Lawmakers: Powder sent to Alaska offices not harmful
Tuesday, August 16, 2011
ANCHORAGE, Alaska (AP) — The FBI has determined a white powder contained in packages sent to members of Alaska’s congressional delegation was not a hazardous substance but a sample of concrete material, according to two of the lawmakers.
The offices of Alaska’s two U.S. senators and congressman had received suspicious packages through the mail Monday, prompting the evacuation of the federal building in Fairbanks and the closure of the sixth floor of an Anchorage office building, authorities said.
At least two of the packages contained a white powder. But by late Monday, Sen. Mark Begich and Rep. Don Young had issued statements saying the FBI had told them the powder was not harmful.
It remained unclear Tuesday why the concrete mixture was mailed to the lawmakers’ offices, but a statement from Begich spokeswoman Julie Hasquet cited the FBI in saying “the sender had no criminal intent.”
The packages were received in the Fairbanks offices of Begich and Sen. Lisa Murkowski and at the Anchorage office of Rep. Don Young. The incidents were first reported by the Fairbanks Daily News-Miner.
Telephone messages left with the FBI and the Anchorage Fire Department about the concrete mixture weren’t immediately returned and the Department of Justice couldn’t immediately confirm that the powder was a concrete mixture.
Hasquet earlier said that a staff member in Fairbanks began to open a box sent by priority and powder spilled out. The staffer was following office procedure by opening the box in a plastic bag, Hasquet said.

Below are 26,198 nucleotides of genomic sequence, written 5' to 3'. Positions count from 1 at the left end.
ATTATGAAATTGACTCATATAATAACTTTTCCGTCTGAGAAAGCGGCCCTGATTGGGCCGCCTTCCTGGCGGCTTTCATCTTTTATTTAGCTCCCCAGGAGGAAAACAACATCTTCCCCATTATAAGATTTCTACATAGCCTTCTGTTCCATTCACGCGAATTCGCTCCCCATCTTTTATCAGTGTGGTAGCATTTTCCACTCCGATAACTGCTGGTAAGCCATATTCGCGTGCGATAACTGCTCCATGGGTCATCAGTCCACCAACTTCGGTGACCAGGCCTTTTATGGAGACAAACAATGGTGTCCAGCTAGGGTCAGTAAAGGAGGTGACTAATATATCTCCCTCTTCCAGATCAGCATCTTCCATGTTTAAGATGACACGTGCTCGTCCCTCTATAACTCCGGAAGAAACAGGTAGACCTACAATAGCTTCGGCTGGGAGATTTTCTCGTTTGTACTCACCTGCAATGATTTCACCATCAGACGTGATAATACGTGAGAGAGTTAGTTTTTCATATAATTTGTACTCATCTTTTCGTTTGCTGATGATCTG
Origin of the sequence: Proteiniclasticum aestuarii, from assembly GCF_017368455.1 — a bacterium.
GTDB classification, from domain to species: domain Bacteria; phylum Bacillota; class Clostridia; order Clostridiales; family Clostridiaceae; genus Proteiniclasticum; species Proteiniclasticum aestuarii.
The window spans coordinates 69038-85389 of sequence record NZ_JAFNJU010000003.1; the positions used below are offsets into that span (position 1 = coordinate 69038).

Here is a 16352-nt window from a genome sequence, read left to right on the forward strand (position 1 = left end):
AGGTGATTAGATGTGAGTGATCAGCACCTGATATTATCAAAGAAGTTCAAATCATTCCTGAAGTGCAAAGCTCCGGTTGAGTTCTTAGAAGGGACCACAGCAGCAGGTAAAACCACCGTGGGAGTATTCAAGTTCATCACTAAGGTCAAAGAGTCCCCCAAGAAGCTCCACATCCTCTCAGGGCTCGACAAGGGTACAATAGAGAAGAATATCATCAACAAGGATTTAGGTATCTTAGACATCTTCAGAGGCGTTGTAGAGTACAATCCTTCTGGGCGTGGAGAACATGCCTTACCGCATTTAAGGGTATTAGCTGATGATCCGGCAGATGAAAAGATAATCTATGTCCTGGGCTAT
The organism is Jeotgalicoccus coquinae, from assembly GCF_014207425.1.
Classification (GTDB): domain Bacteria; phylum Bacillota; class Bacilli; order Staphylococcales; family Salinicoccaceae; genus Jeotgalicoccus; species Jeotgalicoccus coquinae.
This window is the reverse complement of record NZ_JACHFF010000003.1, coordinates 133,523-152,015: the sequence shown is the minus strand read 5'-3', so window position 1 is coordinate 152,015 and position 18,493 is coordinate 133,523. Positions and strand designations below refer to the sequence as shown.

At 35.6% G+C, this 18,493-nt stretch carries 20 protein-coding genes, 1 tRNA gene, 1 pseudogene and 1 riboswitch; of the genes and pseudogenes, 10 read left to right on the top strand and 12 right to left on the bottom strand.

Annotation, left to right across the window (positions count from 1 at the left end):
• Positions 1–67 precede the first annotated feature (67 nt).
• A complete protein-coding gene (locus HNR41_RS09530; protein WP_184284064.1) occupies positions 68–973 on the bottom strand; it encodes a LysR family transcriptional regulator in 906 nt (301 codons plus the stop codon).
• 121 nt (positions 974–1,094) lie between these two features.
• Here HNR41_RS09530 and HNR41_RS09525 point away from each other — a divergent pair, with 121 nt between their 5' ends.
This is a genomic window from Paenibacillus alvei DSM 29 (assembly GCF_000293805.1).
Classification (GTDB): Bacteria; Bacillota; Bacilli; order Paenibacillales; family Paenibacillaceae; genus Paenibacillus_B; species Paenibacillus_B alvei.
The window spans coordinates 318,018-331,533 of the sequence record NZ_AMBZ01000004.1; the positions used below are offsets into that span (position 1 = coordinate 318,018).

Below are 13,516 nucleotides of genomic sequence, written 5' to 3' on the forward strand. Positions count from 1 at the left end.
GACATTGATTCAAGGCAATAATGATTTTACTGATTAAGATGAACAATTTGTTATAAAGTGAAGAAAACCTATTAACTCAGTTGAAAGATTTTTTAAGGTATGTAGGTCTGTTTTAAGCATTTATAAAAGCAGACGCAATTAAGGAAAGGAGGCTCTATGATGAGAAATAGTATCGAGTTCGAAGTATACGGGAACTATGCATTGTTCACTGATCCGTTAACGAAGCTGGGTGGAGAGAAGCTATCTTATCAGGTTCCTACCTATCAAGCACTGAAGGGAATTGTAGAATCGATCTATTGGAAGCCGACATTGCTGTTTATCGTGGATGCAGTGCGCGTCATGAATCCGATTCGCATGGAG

“When she took off the tape, some white powder ... came out, enough so that it alerted her to call the security offices in the federal building in Fairbanks,” she said.
The box had an Arizona return address, Hasquet said. The staffer turned over the package to the federal marshal’s office, located nearby in the building.
The woman suffered no apparent injuries but was transported by ambulance for medical evaluation, assistant Fairbanks fire chief Ernie Misewicz said.
Murkowski’s office in the same building received a similar package that may not have been opened. Murkowski’s press office didn’t return telephone messages left by The Associated Press on Monday.
In Anchorage, a suspicious package with a white substance was received by the office of Rep. Don Young, spokesman Luke Miller said in a statement by email. All three congressional members have offices in Peterson Tower in downtown Anchorage.
Anchorage Fire Department spokesman Al Tamagni referred to the Anchorage package as an envelope. The department took a call on the package just after 1 p.m. and sent over its hazardous material team, which conducted tests for radiation and acidity.
“That all turned up negative,” he said.
Police and fire officials sealed off the building’s sixth floor and hazardous materials responders bagged up and removed items for analysis and possible decontamination.
Begich is a Democrat. Murkowski and Young are Republicans.
Associated Press writer Mark Thiessen contributed to this story.
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